KARACHI: The citizens of Qazi Ahmed city has started a hunger strike against the 'improperly-maintained' health infrastructure and shortage of doctors at the Rural Health Centre (RHC) being run by the Integrated Health Services (IHS), a non-governmental organization, under public-private partnership arrangements.
Around 100 civil society activists of the city started hunger strike on August 24 outside the RHC, demanding Sindh government to ensure availability of all doctors and para-medics as well as medicine and equipment necessary for a Taluka Head Quarter (THQ) hospital.
"We will continue hunger strike till hospital administration doesn't provide required facilities," said Hakim Ali Otho, a civil society activist. "It's major health facility for Qazi Ahmed but lacks even basic things," he alleged, saying the administration's apathetic attitude has compelled the citizens to go on hunger strike.
Nurses announce province-wide hunger strike in Sindh
RHC to THQ
The RHC was established in 1961 when the population of the city and its adjacent areas was less than 10,000. The Sindh government in 2017 announced to upgrade the hospital to a THQ to cater to needs of the overall population of the city that exceeded to over 100,000.
The civil society activists said that it actually covers at least 350,000 people living in three talukas of district Shaheed Benazirabad.
A health department's official told The Express Tribune that the notification of the THQ was issued in September 2017, informing the Sanctioned New Expenditures has not been sanction yet.
The hospital now caters to the health needs of the entire population between Moro Taluka and Sakrand Taluka. The city is located on the main Super Highways and for that purpose a trauma centre has also been built last year.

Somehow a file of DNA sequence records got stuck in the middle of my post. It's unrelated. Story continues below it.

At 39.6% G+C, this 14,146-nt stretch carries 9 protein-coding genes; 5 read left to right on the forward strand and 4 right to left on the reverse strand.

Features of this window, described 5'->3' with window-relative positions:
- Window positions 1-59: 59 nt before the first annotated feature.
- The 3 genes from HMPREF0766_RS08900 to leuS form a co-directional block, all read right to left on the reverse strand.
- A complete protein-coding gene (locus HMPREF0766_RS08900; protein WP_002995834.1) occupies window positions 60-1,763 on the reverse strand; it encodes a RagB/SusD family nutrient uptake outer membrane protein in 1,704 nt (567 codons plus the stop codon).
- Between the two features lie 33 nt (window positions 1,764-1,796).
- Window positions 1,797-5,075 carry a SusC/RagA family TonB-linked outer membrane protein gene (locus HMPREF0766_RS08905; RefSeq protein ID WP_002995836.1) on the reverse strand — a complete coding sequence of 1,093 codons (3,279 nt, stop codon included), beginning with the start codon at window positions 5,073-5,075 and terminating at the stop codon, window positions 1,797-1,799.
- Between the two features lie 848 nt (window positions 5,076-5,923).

"To facilitate the rural population the provincial government established 42 trauma centres and one of them is in Qazi Ahmed," confirmed Director General Health Dr Masood Ahmed Solangi. "It has a modern laboratory, an ambulance and all required equipment," he claimed.
But Otho disputed this statement saying that "The hospital is not working properly. It has only a few doctors and dispensers look after even seriously injured patients at the trauma center."
Dr Solangi said that it was the responsibility of IHS to look after all the matters of the hospital. "We can't interfere into the affairs of the hospital," he said.
The Sindh government finding itself unable to deliver health services, handed over 2,273 health facilities to various NGOs, including 111 to IHS. It runs 10 hospitals of Shaheed Benazirabad district, including one in Qazi Ahmed.
The RHC has total 21 sanctioned posts of doctors but according to health department's record 13 vacancies laying vacant there. "The IHS has failed to fill the vacancies," said Dr Solangi. "It's the duty of the organisation to provide all facilities according to the PPP agreement," he added.
Another health official told The Express Tribune that the health minister Dr Azra Fazl Pechuhu was informed in a meeting in August that the performance of the IHS was much below the standard. "We have serious concerns over the performance of the IHS," the official said, adding the health minister has issued directives to IHS chief to abide by the agreement signed between the health department and the organization.
"Yes, we are not satisfied with IHS," confirmed Dr Solangi. "We will ask them to complete the staff and provide better health facilities," he pledged.
Afghan hunger strikers protesting for peace taken to hospital
Some other officials ruled out the possibility of doing away with the arrangement between the Sindh government and IHS despite its alleged failure to deliver according to the contract. "They (IHS) enjoy the blessings of a most powerful man in Sindh," said an official.
An official of the IHS Tahir Abbas visited the civil society activists' hunger strike camp, trying to persuade them to call off their hunger strike.
Khan Mohammad Dahiri, the area's Member of Provincial Assembly also approached the hunger-strikers but he failed to convince them as well.
The IHS' chief executive Dr Asim Mahmood was unavailable for comments on the situation.
Published in The Express Tribune, September 8th, 2019.
Comments are moderated and generally will be posted if they are on-topic and not abusive.
For more information, please see our Comments FAQ